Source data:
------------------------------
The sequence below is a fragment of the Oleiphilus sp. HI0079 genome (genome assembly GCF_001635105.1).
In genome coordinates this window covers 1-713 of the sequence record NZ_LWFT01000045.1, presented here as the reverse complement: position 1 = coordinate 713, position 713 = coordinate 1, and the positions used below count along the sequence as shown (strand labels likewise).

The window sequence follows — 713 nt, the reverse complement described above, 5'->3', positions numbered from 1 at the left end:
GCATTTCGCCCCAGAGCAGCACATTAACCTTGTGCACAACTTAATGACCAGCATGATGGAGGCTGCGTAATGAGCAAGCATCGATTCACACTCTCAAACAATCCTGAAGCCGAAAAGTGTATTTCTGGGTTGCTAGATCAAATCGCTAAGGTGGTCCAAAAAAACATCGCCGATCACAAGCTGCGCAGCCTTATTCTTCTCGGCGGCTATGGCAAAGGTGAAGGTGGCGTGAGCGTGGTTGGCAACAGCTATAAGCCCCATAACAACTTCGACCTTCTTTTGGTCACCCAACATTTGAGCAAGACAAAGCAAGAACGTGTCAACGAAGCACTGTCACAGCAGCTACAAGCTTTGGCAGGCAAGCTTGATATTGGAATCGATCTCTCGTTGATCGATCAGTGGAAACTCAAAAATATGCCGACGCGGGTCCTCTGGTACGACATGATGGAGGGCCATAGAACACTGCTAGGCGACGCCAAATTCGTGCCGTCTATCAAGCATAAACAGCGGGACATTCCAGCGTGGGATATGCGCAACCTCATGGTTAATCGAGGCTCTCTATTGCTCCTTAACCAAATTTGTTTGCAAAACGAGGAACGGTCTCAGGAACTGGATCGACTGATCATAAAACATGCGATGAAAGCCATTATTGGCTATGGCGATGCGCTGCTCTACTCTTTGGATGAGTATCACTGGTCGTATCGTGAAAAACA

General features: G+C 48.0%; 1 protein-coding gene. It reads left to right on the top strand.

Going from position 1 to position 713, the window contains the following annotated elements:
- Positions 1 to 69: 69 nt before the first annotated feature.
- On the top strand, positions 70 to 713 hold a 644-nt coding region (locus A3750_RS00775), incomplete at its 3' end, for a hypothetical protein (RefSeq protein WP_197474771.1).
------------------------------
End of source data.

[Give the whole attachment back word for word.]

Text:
The sequence below is a fragment of the Oleiphilus sp. HI0079 genome (genome assembly GCF_001635105.1).
In genome coordinates this window covers 1-713 of the sequence record NZ_LWFT01000045.1, presented here as the reverse complement: position 1 = coordinate 713, position 713 = coordinate 1, and the positions used below count along the sequence as shown (strand labels likewise).

The window sequence follows — 713 nt, the reverse complement described above, 5'->3', positions numbered from 1 at the left end:
GCATTTCGCCCCAGAGCAGCACATTAACCTTGTGCACAACTTAATGACCAGCATGATGGAGGCTGCGTAATGAGCAAGCATCGATTCACACTCTCAAACAATCCTGAAGCCGAAAAGTGTATTTCTGGGTTGCTAGATCAAATCGCTAAGGTGGTCCAAAAAAACATCGCCGATCACAAGCTGCGCAGCCTTATTCTTCTCGGCGGCTATGGCAAAGGTGAAGGTGGCGTGAGCGTGGTTGGCAACAGCTATAAGCCCCATAACAACTTCGACCTTCTTTTGGTCACCCAACATTTGAGCAAGACAAAGCAAGAACGTGTCAACGAAGCACTGTCACAGCAGCTACAAGCTTTGGCAGGCAAGCTTGATATTGGAATCGATCTCTCGTTGATCGATCAGTGGAAACTCAAAAATATGCCGACGCGGGTCCTCTGGTACGACATGATGGAGGGCCATAGAACACTGCTAGGCGACGCCAAATTCGTGCCGTCTATCAAGCATAAACAGCGGGACATTCCAGCGTGGGATATGCGCAACCTCATGGTTAATCGAGGCTCTCTATTGCTCCTTAACCAAATTTGTTTGCAAAACGAGGAACGGTCTCAGGAACTGGATCGACTGATCATAAAACATGCGATGAAAGCCATTATTGGCTATGGCGATGCGCTGCTCTACTCTTTGGATGAGTATCACTGGTCGTATCGTGAAAAACA

General features: G+C 48.0%; 1 protein-coding gene. It reads left to right on the top strand.

Going from position 1 to position 713, the window contains the following annotated elements:
- Positions 1 to 69: 69 nt before the first annotated feature.
- On the top strand, positions 70 to 713 hold a 644-nt coding region (locus A3750_RS00775), incomplete at its 3' end, for a hypothetical protein (RefSeq protein WP_197474771.1).